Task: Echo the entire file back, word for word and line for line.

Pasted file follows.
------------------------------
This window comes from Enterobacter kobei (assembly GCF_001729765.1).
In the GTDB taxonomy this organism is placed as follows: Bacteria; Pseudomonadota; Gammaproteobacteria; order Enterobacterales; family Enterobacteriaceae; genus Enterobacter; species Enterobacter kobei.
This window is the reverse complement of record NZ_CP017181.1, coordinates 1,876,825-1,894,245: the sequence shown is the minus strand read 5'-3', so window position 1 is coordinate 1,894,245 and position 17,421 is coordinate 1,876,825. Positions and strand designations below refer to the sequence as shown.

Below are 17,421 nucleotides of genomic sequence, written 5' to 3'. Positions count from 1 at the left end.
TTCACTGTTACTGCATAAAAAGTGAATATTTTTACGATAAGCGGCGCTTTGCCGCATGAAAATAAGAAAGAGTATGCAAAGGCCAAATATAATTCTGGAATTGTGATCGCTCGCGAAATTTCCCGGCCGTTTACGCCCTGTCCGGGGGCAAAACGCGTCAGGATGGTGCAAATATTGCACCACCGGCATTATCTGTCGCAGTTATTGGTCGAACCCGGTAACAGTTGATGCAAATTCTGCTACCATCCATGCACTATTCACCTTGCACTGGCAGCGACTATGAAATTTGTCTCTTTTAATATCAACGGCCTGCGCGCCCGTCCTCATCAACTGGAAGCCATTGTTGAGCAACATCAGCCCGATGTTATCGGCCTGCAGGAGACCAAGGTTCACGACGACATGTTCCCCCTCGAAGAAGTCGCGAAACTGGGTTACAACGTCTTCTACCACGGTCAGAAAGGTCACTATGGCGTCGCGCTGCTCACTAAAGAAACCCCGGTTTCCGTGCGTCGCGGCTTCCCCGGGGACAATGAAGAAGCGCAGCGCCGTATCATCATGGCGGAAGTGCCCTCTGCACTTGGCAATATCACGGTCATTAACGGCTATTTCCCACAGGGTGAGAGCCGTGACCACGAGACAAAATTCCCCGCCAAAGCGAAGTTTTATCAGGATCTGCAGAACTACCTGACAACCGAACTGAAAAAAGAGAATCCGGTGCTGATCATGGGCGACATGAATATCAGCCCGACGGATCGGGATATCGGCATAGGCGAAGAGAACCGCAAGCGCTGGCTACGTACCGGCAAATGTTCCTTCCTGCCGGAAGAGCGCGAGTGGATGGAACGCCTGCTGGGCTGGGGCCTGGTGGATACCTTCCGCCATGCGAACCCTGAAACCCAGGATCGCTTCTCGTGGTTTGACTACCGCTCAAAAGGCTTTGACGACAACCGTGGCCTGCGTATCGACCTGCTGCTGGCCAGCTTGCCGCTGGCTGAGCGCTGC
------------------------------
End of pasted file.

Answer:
This window comes from Enterobacter kobei (assembly GCF_001729765.1).
In the GTDB taxonomy this organism is placed as follows: Bacteria; Pseudomonadota; Gammaproteobacteria; order Enterobacterales; family Enterobacteriaceae; genus Enterobacter; species Enterobacter kobei.
This window is the reverse complement of record NZ_CP017181.1, coordinates 1,876,825-1,894,245: the sequence shown is the minus strand read 5'-3', so window position 1 is coordinate 1,894,245 and position 17,421 is coordinate 1,876,825. Positions and strand designations below refer to the sequence as shown.

Below are 17,421 nucleotides of genomic sequence, written 5' to 3'. Positions count from 1 at the left end.
TTCACTGTTACTGCATAAAAAGTGAATATTTTTACGATAAGCGGCGCTTTGCCGCATGAAAATAAGAAAGAGTATGCAAAGGCCAAATATAATTCTGGAATTGTGATCGCTCGCGAAATTTCCCGGCCGTTTACGCCCTGTCCGGGGGCAAAACGCGTCAGGATGGTGCAAATATTGCACCACCGGCATTATCTGTCGCAGTTATTGGTCGAACCCGGTAACAGTTGATGCAAATTCTGCTACCATCCATGCACTATTCACCTTGCACTGGCAGCGACTATGAAATTTGTCTCTTTTAATATCAACGGCCTGCGCGCCCGTCCTCATCAACTGGAAGCCATTGTTGAGCAACATCAGCCCGATGTTATCGGCCTGCAGGAGACCAAGGTTCACGACGACATGTTCCCCCTCGAAGAAGTCGCGAAACTGGGTTACAACGTCTTCTACCACGGTCAGAAAGGTCACTATGGCGTCGCGCTGCTCACTAAAGAAACCCCGGTTTCCGTGCGTCGCGGCTTCCCCGGGGACAATGAAGAAGCGCAGCGCCGTATCATCATGGCGGAAGTGCCCTCTGCACTTGGCAATATCACGGTCATTAACGGCTATTTCCCACAGGGTGAGAGCCGTGACCACGAGACAAAATTCCCCGCCAAAGCGAAGTTTTATCAGGATCTGCAGAACTACCTGACAACCGAACTGAAAAAAGAGAATCCGGTGCTGATCATGGGCGACATGAATATCAGCCCGACGGATCGGGATATCGGCATAGGCGAAGAGAACCGCAAGCGCTGGCTACGTACCGGCAAATGTTCCTTCCTGCCGGAAGAGCGCGAGTGGATGGAACGCCTGCTGGGCTGGGGCCTGGTGGATACCTTCCGCCATGCGAACCCTGAAACCCAGGATCGCTTCTCGTGGTTTGACTACCGCTCAAAAGGCTTTGACGACAACCGTGGCCTGCGTATCGACCTGCTGCTGGCCAGCTTGCCGCTGGCTGAGCGCTGC